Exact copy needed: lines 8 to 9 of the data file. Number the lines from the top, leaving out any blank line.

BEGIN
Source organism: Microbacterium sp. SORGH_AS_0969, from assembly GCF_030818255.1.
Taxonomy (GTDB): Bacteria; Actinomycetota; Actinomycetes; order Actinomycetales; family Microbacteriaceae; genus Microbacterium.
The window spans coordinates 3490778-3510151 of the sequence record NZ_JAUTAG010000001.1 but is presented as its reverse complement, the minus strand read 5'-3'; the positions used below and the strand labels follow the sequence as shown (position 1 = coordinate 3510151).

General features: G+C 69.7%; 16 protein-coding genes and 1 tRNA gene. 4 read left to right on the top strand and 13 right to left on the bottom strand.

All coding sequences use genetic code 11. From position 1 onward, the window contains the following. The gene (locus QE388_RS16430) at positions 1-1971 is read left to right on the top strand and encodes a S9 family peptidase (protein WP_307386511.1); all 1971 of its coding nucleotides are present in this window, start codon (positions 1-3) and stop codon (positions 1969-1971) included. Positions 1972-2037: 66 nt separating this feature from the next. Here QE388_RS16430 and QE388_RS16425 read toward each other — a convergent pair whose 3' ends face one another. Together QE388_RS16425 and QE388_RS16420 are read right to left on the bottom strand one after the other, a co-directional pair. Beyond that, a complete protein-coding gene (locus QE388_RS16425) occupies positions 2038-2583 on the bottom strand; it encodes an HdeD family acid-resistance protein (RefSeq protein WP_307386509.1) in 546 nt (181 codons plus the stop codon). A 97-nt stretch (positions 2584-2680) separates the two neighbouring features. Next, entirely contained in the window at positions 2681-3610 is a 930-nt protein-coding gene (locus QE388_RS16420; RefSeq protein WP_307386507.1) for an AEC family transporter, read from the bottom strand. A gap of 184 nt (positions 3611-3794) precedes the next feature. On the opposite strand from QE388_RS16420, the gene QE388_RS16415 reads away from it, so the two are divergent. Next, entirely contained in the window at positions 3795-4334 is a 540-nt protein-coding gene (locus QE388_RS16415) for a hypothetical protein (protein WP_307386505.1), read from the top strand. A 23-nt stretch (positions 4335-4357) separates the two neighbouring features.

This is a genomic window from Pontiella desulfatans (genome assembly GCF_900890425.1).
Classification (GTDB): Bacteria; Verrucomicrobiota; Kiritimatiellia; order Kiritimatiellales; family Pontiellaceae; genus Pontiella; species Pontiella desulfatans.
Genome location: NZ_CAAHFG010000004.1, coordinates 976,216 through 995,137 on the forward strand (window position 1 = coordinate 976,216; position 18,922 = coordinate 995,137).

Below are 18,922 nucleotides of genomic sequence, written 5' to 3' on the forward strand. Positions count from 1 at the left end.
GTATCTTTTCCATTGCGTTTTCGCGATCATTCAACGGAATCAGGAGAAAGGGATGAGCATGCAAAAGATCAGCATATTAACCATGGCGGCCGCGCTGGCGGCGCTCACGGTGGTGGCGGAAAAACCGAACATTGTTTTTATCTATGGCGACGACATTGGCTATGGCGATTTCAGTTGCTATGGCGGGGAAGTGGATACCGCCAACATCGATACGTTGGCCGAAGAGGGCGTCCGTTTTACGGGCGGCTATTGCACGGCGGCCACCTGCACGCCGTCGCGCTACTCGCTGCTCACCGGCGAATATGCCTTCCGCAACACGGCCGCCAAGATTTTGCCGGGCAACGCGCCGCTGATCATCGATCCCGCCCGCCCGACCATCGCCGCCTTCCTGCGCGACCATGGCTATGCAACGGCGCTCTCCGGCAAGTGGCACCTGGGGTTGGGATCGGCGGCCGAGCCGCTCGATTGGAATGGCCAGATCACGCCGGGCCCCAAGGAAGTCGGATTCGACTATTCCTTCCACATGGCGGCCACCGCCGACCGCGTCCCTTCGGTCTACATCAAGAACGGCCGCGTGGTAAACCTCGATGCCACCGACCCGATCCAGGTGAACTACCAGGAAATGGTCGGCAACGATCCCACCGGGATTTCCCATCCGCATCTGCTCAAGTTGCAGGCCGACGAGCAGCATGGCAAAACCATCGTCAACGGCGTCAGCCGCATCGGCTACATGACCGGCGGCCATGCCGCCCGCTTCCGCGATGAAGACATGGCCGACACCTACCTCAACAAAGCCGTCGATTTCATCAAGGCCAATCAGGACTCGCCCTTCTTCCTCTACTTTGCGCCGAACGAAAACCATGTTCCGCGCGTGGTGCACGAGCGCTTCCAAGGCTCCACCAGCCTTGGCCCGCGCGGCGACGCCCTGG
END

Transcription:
Genome location: NZ_CAAHFG010000004.1, coordinates 976,216 through 995,137 on the forward strand (window position 1 = coordinate 976,216; position 18,922 = coordinate 995,137).

Below are 18,922 nucleotides of genomic sequence, written 5' to 3' on the forward strand. Positions count from 1 at the left end.